The Kurdistan government, relying on provisions of the Iraq constitution and a United Kingdom legal opinion validating their interpretation of the same, takes the position that Kurdistan has the ability to enter into Production Sharing Contracts with third party oil companies, contracts which have more financial benefit then the strict $2 dollar per barrel contracts offered to oil companies in the south of Iraq by the central government to develop declining oil fields or oil fields not developed. Kurdistan exploration is in remote, unexplored regions: true frontier and wildcat territory.
Recently, Kurdistan has made the claim that their rights as a semi-autonomous region and/or under the Iraqi constitution include a questionable claim to make exports independently to other countries, such as Turkey.
In so many words, investing in Kurdistan was a dicey proposition in 2008, and is a dicey proposition in 2012.
Making matters worse, Kurdistan halted all exports of its oil in 2012, claiming that 1.5 billion dollars was owed to it by the central government. The central government, claiming that oil was being smuggled to Iran and/or Turkey has not made a payment to Kurdistan for the benefit of the producing oil companies for over one year.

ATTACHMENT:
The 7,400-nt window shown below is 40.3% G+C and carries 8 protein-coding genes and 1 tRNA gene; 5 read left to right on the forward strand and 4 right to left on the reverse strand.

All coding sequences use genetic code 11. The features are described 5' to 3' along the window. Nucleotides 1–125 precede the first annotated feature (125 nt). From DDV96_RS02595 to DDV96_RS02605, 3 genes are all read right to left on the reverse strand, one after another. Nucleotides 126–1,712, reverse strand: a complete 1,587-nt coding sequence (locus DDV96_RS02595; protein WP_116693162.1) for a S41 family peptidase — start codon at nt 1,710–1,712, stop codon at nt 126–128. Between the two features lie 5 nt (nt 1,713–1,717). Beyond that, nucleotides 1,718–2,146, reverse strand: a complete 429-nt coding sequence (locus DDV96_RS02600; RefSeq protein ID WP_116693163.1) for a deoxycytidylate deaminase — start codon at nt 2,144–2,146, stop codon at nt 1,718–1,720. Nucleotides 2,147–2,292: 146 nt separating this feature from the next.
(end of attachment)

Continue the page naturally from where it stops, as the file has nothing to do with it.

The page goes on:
The basis for the non-payment was that all produced oil was not being accounted for and that audits were being resisted by Kurdistan. An offer of payment of less than half of this amount was made in 2011 by the central government and rejected by the KRG.
In addition, Kurdistan recently aligned with the government of Turkey, and announced a plan to build multiple Kurdish gas/oil pipelines to Turkey, bypassing the central goverment's territory. Kurdistan promises the revenue from the same to the central goverment, after the payment to Kurdistan of 17% of the revenue as is the amount of their current share of the Iraqi budget.
Threats have gone back and forth. Threats of Kurdish independence. Threats of withholding a portion of Kurdistan's 17% of the budget as an off-set for stolen oil, etc.